Ever since the hospitals, medical “experts,” and mainstream media began inflating coronavirus case numbers astronomically beyond reality, we knew something like this would happen. Flu cases have magically disappeared this winter, while coronavirus case numbers have skyrocketed.

This week, the Washington Examiner reported that, according to the CDC, only 36 positive flu tests were recorded between December 13-19, 2020. For reference, during the same time frame in 2019, a total of 7,703 positive flu tests were reported by the CDC.

The outlet also stated that the positivity rate has drastically shifted from a 5-year average of 15.8% to 2020’s 0.1% flu positivity rate.

So they mean to tell us that when comparing the same December dates year after year, 99.5% of flu cases were wiped out between 2019 and 2020?

I’m no “health expert” but this sounds statistically impossible.

Furthermore, this news just confirms the suspicions of those of us who have been keeping up with the “case numbers” the officials continue to tout in support of furthering restrictions and lockdowns.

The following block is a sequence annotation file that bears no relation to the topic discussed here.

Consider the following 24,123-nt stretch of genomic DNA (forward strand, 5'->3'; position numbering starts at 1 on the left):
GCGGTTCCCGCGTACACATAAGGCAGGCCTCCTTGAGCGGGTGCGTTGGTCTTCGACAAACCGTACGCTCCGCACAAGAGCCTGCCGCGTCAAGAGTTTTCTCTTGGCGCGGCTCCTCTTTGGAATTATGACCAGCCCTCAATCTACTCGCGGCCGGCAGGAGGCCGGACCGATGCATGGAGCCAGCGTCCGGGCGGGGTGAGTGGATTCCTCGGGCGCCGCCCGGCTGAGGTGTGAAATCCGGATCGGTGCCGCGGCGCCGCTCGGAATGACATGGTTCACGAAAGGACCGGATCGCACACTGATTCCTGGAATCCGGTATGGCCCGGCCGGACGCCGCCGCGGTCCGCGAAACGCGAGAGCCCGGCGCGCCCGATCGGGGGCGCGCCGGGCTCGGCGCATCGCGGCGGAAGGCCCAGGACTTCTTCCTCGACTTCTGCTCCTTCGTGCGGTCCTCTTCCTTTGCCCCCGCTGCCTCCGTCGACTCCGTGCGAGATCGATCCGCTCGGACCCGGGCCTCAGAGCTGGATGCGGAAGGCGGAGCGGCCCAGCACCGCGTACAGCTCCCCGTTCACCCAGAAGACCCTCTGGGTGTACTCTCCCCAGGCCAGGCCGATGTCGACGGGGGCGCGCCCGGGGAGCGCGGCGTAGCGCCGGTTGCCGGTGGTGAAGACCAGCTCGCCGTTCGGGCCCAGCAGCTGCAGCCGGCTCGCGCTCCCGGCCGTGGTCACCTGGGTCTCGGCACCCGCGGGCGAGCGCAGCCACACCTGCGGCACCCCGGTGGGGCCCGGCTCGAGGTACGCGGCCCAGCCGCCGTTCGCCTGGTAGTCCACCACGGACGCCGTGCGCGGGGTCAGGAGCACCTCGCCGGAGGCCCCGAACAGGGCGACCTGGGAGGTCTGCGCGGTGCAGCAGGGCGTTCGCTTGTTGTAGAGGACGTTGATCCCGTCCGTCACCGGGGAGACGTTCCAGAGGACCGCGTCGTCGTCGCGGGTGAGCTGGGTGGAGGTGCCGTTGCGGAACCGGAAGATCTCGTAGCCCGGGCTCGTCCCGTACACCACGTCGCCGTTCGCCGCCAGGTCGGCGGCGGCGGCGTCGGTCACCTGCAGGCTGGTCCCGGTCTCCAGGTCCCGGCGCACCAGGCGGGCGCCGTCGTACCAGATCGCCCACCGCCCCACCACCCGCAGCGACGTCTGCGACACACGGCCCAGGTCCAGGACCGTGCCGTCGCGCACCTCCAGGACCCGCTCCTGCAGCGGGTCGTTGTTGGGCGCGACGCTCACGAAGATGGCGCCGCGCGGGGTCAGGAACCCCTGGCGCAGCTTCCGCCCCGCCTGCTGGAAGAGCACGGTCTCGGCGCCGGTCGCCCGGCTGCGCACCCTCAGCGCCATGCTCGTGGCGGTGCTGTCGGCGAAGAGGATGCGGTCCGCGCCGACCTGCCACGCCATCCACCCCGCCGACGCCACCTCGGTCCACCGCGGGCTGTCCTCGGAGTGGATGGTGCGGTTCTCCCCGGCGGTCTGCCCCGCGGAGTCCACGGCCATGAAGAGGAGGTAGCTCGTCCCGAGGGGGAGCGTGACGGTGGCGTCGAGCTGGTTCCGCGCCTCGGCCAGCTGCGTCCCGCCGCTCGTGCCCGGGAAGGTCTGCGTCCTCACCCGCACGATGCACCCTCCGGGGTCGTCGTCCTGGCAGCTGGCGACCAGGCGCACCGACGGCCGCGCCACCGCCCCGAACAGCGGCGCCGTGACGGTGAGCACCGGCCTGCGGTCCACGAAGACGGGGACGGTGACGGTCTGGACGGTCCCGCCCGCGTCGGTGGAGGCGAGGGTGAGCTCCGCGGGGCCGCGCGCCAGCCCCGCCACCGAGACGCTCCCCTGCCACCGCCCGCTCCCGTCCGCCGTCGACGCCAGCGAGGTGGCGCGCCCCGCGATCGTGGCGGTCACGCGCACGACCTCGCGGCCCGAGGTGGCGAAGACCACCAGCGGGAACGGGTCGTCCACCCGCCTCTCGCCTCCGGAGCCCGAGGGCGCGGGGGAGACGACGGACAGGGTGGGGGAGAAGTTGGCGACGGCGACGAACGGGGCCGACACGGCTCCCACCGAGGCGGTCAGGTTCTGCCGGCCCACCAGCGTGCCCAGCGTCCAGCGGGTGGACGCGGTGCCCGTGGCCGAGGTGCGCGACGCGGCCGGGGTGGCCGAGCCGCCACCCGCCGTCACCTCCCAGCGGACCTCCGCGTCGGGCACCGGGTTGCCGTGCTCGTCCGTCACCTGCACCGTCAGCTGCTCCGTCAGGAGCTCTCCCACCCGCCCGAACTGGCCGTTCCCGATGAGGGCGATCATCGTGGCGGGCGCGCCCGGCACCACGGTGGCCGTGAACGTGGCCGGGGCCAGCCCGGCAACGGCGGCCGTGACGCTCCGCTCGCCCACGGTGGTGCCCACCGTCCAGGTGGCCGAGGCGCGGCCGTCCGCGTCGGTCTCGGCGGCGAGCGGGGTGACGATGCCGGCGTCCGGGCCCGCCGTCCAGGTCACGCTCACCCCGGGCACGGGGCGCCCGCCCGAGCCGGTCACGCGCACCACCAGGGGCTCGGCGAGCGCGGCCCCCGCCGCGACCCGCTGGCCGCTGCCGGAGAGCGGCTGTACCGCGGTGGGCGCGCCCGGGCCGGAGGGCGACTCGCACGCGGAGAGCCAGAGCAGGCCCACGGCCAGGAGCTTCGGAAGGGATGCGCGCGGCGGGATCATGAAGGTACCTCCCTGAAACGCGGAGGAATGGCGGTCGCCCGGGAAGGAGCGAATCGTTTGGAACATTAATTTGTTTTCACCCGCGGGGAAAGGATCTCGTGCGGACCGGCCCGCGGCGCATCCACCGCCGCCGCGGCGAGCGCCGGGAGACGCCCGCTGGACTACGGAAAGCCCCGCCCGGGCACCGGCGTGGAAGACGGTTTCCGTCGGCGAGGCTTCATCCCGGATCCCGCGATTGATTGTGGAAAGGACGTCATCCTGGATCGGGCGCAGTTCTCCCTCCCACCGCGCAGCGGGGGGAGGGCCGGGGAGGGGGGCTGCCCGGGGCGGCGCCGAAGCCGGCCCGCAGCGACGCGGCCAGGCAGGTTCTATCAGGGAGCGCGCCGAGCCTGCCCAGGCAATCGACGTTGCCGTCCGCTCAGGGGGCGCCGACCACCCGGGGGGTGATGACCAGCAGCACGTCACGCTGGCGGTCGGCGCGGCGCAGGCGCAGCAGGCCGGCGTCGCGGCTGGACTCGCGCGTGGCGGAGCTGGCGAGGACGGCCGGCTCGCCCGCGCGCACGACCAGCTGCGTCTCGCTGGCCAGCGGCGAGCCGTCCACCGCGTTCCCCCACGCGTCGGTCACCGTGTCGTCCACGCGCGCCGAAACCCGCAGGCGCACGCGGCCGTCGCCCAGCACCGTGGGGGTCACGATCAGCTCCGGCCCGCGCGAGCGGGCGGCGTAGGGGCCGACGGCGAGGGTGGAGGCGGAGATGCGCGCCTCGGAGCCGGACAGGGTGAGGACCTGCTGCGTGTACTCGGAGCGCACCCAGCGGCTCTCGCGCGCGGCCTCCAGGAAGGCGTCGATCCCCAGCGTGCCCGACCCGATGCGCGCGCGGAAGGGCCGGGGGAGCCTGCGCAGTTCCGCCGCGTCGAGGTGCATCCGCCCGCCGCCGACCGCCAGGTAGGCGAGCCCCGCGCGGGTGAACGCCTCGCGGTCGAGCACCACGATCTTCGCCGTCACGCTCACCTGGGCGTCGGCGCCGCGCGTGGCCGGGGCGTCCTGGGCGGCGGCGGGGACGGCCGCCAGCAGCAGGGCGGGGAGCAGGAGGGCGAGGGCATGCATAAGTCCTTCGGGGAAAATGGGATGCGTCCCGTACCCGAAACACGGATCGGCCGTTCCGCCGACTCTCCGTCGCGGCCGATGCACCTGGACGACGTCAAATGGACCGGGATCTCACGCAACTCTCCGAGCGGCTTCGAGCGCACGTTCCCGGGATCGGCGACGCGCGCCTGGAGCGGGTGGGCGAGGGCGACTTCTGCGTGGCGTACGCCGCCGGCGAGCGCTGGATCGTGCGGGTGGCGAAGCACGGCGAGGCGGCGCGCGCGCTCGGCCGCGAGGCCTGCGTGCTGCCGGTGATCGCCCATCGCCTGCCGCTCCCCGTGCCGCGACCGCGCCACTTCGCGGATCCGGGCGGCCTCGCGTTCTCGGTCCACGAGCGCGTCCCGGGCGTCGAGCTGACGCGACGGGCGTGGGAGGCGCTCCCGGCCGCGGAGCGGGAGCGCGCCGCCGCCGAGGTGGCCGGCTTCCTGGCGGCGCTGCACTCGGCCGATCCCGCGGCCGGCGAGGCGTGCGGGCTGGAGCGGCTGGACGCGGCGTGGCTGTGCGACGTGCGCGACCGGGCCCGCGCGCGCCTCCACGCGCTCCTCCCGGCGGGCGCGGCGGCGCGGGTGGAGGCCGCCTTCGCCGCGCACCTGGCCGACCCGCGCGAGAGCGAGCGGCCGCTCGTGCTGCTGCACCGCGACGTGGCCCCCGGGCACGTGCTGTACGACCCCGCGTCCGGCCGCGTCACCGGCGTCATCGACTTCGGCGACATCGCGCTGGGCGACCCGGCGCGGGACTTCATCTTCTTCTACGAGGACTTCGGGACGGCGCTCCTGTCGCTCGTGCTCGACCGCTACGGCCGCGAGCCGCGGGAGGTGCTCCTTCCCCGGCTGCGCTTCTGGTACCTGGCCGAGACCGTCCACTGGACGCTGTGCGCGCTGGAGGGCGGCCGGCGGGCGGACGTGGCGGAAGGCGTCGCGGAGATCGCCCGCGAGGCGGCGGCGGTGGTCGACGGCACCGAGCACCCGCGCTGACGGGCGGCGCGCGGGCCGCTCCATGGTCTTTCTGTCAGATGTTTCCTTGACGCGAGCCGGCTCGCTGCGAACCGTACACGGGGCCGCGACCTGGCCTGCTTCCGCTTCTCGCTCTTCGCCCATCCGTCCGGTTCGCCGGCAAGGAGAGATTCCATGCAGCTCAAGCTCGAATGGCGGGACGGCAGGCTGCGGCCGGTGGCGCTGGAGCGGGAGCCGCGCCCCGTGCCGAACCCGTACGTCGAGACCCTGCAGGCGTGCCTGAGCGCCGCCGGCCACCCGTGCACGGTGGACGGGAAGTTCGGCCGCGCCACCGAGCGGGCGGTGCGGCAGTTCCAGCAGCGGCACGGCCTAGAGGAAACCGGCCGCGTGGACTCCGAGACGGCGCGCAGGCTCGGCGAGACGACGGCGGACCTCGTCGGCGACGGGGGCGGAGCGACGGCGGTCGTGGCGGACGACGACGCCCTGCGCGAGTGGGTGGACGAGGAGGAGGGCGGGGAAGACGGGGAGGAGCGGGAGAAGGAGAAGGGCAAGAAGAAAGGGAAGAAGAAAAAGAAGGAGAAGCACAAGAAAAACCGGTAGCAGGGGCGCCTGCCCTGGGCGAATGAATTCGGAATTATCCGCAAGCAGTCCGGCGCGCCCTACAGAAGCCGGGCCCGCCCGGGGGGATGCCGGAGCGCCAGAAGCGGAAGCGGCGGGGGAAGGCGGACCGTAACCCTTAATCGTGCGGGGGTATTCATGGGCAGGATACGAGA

However, anyone who has unfortunately bought into the overall narrative of the coronavirus should ask themselves these three questions.

Has the coronavirus actually caused the flu to become almost nonexistent when we have repeatedly had flu epidemics for decades?

Or is it that the “tests” aren’t as accurate as they are touted to be?

Perhaps it’s even worse, are the supposedly “high” numbers of positive coronavirus cases mostly a myth perpetuated by those who control the narrative?

If the medical and political establishment expects us to believe that the seasonal flu has just disappeared without a trace, that’s a pill not many Americans are willing to swallow.

Concerned citizens should demand answers from the CDC in light of the recently published numbers. The American people deserve better information and explanation from taxpayer-funded agencies.

Our entire way of life has been turned upside down, rights stripped, and freedom trampled, all to “slow the spread” of a virus that may not have been nearly as lethal as we were told it was.